A second important point is that Paul’s statement that “there is no authority except from God” sounds quite subversive when we consider that Paul writes in Colossians 2:15 that “He [Christ] disarmed the rulers and authorities and made a public example of them, triumphing over them in it.”  Furthermore, in light of the fact that one of Satan’s temptations of Jesus was to give Him control over the “all the kingdoms of the world” very explicitly tells us that it is Satan who has dominion over the human kingdoms, not God.  After all, Jesus himself said, “My kingdom is not of this world.  If my kingdom were from this world, my followers would be fighting to keep me from being handed over to the Jews.  But as it is, my kingdom is not from here.” (John 18:36)  In other words, these passages seem to count against the typical doublethink interpretation of Romans 13 as saying that God directly institutes governments for our good.

Rather, as Yoder goes on to point out,

God is not said to create or institute or ordain the powers that be, but only to order them . . . Nor is it by ordering this realm God specifically, morally approves of what a government does.  The sergeant does not produce the soldiers he drills; the librarian does not create or approve of the book she or he catalogs and shelves.  Likewise, God does not take responsibility for the existence of of the rebellious “powers that be” . . .[VII]

In other words, Paul is not here saying how the government (or lack thereof!) should be, but merely how it is.  At no point does he suggest that society must always be structured in this particular way.  Rather, he is speaking to specific people at a specific point in history who were dealing with specific issues in relation to their government (and there is much more that could be said about these contingencies and perhaps one day I will get around to it).  Clearly, neither Paul nor Jesus nor any of the disciples gave any allegiance to the state.  Rather, as was discussed above, the state is seen as a mild inconvenience at best in pursuing the will of God (see Acts 5:29, for example, or simply pick a Gospel and start reading).  For this reason, when Paul writes that “rulers are not a terror to good conduct, but to bad”, I am inclined to understand this as essentially saying that those who are following Christ (i.e., “doing good”) have no need to fear human rulers, for in reality, human rulers are no rulers at all (see Matt. 23:8-12).  On the other hand, those who are “doing bad”, as it were, (presumably, those who have seen and understood Christ’s work, but choose instead to oppose Him), will be left to the “mercies” of the state–a frightening place to be!


[I] Paul Rhodes Eddy & Gregory A. Boyd, The Jesus Legend (Grand Rapids: Baker Academic, 2007), 109.

[II] Jacques Ellul, Anarchy and Christianity (Eugene: Wipf and Stock, 2011), 60-61.

[III] Mark Van Steenwyk, That Holy Anarchist, (Minneapolis: Missio Dei, 2012), 14.

[IV] John Howard Yoder, The Politics of Jesus, (Grand Rapids: Wm. B. Erdman, 1994), 194.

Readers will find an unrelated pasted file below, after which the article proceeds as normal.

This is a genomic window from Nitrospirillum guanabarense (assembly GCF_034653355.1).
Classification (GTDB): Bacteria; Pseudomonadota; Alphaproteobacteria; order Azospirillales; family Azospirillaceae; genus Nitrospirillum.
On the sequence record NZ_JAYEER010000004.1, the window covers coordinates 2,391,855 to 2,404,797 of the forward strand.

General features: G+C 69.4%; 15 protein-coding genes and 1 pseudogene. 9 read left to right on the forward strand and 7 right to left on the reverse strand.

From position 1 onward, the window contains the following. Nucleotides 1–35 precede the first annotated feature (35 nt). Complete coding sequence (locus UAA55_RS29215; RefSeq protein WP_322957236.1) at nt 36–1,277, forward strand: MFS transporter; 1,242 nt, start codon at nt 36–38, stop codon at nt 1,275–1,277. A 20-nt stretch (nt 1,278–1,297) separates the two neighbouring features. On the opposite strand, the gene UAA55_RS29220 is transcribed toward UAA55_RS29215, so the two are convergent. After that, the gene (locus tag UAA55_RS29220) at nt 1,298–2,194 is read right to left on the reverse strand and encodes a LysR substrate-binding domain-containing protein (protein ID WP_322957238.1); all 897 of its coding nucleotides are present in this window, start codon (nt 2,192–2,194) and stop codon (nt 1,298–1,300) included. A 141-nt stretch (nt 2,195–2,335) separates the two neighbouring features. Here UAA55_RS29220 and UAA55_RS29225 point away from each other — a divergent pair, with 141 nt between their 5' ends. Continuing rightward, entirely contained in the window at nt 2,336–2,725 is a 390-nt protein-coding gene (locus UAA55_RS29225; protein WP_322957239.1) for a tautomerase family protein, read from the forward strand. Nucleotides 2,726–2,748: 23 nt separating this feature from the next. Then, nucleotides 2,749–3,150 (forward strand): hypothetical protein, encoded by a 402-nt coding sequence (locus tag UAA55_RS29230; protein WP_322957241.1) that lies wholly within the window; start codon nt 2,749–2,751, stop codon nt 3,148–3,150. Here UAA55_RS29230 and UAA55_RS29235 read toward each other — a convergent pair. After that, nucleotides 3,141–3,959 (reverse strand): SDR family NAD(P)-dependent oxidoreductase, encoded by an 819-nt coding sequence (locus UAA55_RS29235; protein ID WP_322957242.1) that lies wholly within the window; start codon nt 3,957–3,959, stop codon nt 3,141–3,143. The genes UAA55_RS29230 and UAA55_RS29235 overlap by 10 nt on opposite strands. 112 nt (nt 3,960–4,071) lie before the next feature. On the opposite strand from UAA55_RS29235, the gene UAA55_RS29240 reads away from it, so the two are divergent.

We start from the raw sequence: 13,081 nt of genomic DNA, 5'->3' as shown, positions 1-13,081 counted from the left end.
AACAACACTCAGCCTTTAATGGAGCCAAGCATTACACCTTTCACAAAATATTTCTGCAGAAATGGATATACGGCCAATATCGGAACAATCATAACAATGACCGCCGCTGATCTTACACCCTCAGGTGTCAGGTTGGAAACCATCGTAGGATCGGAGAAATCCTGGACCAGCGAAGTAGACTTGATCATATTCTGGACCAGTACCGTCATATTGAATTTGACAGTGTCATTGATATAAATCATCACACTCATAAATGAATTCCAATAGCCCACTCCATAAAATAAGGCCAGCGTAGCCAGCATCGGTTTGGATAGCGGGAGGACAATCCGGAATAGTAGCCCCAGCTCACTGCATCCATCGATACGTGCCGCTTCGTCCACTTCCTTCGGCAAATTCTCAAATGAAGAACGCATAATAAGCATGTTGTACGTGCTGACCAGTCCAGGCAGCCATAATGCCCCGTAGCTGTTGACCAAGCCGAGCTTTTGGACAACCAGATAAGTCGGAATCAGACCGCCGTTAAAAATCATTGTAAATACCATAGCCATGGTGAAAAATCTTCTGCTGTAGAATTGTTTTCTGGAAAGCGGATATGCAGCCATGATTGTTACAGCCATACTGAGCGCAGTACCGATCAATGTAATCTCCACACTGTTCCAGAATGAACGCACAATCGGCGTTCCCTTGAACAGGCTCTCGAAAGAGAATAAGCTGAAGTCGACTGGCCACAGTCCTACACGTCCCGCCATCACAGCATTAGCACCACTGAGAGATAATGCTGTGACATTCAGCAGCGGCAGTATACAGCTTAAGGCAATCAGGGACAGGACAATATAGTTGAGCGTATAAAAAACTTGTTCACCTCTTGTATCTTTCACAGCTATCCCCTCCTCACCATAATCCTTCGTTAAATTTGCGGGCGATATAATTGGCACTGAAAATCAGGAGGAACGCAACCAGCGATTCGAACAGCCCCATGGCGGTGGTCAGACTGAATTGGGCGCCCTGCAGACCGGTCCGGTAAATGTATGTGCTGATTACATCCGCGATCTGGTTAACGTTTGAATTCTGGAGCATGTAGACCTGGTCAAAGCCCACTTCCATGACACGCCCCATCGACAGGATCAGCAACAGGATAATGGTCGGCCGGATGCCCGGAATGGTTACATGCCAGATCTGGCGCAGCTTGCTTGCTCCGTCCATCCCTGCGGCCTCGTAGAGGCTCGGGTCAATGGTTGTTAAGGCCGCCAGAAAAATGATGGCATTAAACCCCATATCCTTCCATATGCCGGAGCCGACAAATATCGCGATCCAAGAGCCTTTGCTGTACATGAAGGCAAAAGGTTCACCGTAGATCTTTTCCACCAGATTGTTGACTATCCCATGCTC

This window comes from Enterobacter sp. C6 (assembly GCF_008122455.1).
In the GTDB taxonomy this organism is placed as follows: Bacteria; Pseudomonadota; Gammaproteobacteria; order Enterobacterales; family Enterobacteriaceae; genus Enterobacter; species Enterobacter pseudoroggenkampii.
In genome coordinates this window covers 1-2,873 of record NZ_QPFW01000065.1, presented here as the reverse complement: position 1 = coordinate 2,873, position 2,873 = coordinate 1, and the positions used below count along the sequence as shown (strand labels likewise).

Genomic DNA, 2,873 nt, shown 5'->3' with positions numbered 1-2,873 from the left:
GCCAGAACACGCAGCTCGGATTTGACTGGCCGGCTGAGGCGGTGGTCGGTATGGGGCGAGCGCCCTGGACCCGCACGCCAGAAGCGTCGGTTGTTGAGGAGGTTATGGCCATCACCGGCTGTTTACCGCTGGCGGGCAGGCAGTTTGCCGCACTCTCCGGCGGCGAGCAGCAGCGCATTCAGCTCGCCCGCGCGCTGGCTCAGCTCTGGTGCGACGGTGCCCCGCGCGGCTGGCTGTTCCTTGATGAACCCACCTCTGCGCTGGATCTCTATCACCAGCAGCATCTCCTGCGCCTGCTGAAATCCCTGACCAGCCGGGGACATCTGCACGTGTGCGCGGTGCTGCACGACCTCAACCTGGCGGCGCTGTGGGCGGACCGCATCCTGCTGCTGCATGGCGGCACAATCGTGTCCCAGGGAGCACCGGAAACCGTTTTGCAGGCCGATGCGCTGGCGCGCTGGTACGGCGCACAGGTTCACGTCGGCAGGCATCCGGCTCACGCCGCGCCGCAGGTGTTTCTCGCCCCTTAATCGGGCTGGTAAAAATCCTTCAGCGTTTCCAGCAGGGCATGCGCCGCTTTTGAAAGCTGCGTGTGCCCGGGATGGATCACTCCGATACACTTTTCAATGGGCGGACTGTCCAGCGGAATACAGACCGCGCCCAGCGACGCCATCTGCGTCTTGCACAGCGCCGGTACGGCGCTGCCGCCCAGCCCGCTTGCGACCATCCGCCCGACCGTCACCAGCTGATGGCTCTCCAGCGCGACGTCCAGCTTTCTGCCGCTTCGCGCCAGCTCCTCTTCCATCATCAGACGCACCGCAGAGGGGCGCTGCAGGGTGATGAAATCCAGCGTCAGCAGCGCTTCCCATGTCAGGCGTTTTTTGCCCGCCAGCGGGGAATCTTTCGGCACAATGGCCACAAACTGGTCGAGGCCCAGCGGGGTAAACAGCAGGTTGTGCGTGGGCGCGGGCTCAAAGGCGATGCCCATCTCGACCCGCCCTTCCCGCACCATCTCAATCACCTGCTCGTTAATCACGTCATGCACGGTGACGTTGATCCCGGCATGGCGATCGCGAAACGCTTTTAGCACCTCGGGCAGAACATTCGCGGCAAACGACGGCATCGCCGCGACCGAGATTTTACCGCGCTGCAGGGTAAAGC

[V] Jacques Ellul, Anarchy and Christianity, 80.

[VI] N.T. Wright, Romans, vol. 10 of New Interpreter’s Bible (Nashville: Abingdon Press, 2002), 723.

[VII] John Howard Yoder, The Politics of Jesus, 198.

*All scripture quotations are from the New Revised Standard Version of the Bible

What’s Wrong With Capitalism?

In the previous post I argued from the standpoint of the inter-subjective theory of consciousness that relationships predicated on domination are — if I may be so bold as to use the term — immoral (there are different methods which one may employ to arrive at immorality, but the basic idea is that, where domination is present, I can neither recognize myself as self nor the other as self, and, insofar as recognition of self-as-self and other-as-self is inherent to our nature, this is a problem.)  Assuming this evaluation is correct, the next reasonable question is, what about capitalism?  In the realm of political theories which would seek to eradicate the domination of the state, there are those who would argue that capitalism must also be eradicated (left-libertarians, libertarian socialists, social anarchists,etc.) and those who maintain that capitalism should be preserved (right-libertarians, minarchists, so-called anarcho-capitalists, etc).

Classical anarchism is rooted in socialism, which, by the end of the 19th century had split between anarchists of various stripes and Marxists (i.e., socialists who do not advocate the immediate elimination of the state).  What the two still held in common, however, was the conviction that capitalism must be abolished.  Marx understood capitalism as boiling down to two essential things: the accumulation of profit and private property.  Based upon this definition, an ethical critique of capitalism follows quite naturally.  While I do not consider myself a Marxist, the following is an excerpt from a paper I wrote over Marx’s critique of capitalism which I feel succinctly encapsulates my argument against capitalism.  The underlying assumption, as will become clear, is that individual human persons are inherently valuable, which immediately problematizes the ethical egoist foundation of capitalism, which reduces the value of individual persons to monetary gain and therefore, in principle, renders such concepts as human rights and social justice tertiary at best, and immoral at worst, should they conflict with the only absolute value which is profit maximization.